Is Pandora better than the earth

New Exoplanets: Mankind's Departure to Pandora

There are more than 800 exoplanets that astronomers have already discovered. More than 800 alien worlds orbiting distant suns. Most of them are too big, too hot, gaseous or otherwise completely unsuitable to be considered a reflection of our planet, a second earth, so to speak.

But now it seems as if science is slowly catching up with science fiction: In the fiction of James Cameron's Hollywood film "Avatar - Departure for Pandora" there are five planets in the star formation Alpha Centauri. One of them, Polyphemus, is orbited by a moon named Pandora.

And there is life on it, in the form of a blue species called Na’vi. And now researchers have found just that: a planet in Alpha Centauri.

Planet modeled on Avatar

Astronomers are still not quite sure how far the parallels go. One thing is certain: there is indeed at least one planet in the Alpha Centauri star system. It is slightly larger than Earth, but much closer to its star. Transferred to our solar system, the planet would still orbit within the orbit of the planet Mercury, which is closest to the sun. It can complete one cycle in just three days and 2.5 hours. So a year on this planet would be so short. Astronomers from the European Southern Observatory discovered it in the Chilean Andes.

And where there is one - there could be more. The American astronomer Gregory Laughlin from the University of California in Santa Cruz considers the prospects to be optimal for discovering other planets at Alpha Centauri - maybe even five in total, which would then prove another parallel to “Avatar”.

Other worlds in Alpha Centauri?

Small flaw in this comparison: Alpha Centauri consists of three stars. In the film, too, three suns shine in the sky of the planet Polyphemus and its moon Pandora. In the Hollywood fantasy, however, Polyphemus orbits the star Alpha Centauri A, while the now discovered exoplanet turns its orbits around the star Alpha Centauri B.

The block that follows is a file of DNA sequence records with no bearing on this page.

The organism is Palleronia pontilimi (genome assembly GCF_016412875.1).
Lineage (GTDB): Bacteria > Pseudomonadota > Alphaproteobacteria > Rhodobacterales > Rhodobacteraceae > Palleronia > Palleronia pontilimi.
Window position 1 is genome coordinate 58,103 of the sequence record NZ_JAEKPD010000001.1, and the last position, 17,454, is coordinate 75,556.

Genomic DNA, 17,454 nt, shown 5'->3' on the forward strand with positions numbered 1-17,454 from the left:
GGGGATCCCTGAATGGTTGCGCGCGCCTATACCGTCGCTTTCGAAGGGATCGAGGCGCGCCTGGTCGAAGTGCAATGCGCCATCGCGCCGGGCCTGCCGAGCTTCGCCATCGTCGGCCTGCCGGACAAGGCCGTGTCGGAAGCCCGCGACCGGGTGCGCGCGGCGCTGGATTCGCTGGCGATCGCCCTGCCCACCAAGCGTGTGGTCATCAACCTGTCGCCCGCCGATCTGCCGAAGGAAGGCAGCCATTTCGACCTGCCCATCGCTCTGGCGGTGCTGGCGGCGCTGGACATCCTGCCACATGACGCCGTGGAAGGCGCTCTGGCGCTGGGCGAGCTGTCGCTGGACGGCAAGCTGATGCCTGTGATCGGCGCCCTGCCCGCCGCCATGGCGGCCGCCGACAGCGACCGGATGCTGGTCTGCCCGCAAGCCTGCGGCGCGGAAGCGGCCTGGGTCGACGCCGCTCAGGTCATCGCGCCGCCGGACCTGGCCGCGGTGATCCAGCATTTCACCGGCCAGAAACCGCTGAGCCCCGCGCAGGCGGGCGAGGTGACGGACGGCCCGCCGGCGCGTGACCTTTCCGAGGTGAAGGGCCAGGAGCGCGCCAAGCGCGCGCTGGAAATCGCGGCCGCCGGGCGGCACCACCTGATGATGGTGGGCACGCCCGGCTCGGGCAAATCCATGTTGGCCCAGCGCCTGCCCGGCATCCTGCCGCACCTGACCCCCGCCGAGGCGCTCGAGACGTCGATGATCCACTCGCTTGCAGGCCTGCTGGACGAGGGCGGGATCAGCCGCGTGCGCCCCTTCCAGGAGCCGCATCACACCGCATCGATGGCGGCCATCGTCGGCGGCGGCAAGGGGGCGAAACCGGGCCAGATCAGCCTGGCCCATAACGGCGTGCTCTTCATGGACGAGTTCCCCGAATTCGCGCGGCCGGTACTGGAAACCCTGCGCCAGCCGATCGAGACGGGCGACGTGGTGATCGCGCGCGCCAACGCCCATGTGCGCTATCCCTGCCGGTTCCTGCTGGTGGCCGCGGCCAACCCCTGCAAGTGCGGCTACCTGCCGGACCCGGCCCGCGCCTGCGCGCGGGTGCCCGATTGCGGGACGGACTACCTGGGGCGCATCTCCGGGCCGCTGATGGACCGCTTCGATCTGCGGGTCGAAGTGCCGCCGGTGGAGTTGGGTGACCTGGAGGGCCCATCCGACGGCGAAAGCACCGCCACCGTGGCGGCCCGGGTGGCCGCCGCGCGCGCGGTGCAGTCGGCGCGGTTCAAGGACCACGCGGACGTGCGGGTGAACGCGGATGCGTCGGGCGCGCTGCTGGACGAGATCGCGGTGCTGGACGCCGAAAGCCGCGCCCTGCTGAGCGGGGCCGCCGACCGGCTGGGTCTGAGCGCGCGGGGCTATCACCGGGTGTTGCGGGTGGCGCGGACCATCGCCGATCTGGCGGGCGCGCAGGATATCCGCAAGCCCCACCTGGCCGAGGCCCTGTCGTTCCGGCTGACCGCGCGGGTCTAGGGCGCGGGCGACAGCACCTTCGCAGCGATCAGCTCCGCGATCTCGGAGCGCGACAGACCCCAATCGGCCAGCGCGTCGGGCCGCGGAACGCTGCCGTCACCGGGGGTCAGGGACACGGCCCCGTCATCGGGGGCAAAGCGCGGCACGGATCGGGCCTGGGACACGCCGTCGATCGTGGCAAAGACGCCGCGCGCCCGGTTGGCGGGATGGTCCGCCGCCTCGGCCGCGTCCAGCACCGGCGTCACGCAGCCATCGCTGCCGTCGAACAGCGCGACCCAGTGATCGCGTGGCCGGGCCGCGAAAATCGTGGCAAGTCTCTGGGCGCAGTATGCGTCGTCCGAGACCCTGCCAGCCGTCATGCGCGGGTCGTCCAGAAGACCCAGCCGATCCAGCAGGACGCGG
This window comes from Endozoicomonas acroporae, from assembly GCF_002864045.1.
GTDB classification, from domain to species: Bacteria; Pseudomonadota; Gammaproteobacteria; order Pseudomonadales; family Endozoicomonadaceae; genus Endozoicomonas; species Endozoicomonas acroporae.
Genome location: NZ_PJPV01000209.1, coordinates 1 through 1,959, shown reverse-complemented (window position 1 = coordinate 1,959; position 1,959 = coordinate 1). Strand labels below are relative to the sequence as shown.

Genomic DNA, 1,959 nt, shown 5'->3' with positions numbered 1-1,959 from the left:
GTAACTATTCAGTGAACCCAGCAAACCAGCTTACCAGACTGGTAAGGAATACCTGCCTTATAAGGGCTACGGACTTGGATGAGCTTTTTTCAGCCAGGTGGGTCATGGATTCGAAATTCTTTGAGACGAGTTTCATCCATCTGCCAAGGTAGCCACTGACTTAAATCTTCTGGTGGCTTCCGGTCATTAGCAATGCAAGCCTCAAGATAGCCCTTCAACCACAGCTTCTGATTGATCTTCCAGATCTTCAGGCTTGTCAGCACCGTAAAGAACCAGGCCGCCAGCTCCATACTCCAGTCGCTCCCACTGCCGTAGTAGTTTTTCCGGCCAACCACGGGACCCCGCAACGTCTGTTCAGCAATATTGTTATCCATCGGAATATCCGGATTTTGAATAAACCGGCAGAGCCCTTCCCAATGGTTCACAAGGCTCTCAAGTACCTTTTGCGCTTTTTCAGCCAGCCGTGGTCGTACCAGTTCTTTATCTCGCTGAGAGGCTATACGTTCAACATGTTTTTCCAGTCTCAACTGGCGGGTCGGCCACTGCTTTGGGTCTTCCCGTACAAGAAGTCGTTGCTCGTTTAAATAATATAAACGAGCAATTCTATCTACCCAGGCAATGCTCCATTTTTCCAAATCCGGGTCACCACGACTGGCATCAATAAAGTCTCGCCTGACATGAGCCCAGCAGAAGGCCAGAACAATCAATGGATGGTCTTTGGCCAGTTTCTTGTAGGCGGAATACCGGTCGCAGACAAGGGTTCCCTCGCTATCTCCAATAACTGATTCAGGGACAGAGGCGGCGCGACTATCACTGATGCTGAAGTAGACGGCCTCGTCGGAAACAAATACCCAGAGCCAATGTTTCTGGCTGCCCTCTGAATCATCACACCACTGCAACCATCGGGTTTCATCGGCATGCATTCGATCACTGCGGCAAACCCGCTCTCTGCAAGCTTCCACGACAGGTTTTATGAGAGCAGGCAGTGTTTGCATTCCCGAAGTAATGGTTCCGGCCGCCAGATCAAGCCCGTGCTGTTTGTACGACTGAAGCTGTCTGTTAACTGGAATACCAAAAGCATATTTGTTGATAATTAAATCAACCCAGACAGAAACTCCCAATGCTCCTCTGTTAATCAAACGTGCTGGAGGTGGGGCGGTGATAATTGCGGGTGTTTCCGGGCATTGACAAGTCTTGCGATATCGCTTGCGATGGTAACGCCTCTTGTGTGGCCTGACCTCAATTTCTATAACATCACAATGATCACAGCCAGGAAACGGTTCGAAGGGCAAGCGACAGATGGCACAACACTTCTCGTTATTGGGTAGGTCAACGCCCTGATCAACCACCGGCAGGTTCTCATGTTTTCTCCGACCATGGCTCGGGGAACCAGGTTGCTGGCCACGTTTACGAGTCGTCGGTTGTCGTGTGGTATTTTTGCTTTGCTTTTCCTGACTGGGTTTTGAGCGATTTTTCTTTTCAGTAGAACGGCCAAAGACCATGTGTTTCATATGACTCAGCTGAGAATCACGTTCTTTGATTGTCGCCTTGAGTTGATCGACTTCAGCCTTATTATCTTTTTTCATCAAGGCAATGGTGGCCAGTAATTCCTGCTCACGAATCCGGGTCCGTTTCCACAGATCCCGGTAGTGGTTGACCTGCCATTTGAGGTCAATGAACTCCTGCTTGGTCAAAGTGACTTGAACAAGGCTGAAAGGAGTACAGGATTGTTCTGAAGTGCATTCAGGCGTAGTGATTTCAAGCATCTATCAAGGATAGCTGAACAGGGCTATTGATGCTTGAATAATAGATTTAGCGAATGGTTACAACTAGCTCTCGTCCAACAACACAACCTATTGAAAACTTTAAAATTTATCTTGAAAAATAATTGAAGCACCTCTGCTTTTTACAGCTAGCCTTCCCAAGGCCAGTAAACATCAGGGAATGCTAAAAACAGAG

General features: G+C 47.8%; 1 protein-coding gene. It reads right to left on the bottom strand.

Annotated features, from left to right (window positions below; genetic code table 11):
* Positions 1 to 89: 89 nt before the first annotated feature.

Marc Kuchner, astrophysicist at the Goddard Space Center of the American space agency NASA, would not be surprised if there were other worlds in this star system. Until a few years ago, astronomers believed that the orbits of planets in double or triple star systems could not be stable. In the meantime, however, a planet has even appeared with four suns.

Pas de deux in space

At the annual meeting of the American Astronomical Society's Planetary Science Division in Reno, astronomers unveiled planet PH1 earlier this week. This abbreviation stands for Planet Hunter. With this program, researchers led by Yale University are looking for exoplanets. PH1 is slightly larger than Neptune and orbits two stars 5000 light years from Earth.

The two stars in turn orbit each other every 20 days. And that doesn't end this heavenly pas de deux: At a distance that is a dozen times larger than the diameter of our entire solar system, there is another pair of stars, the first circled.

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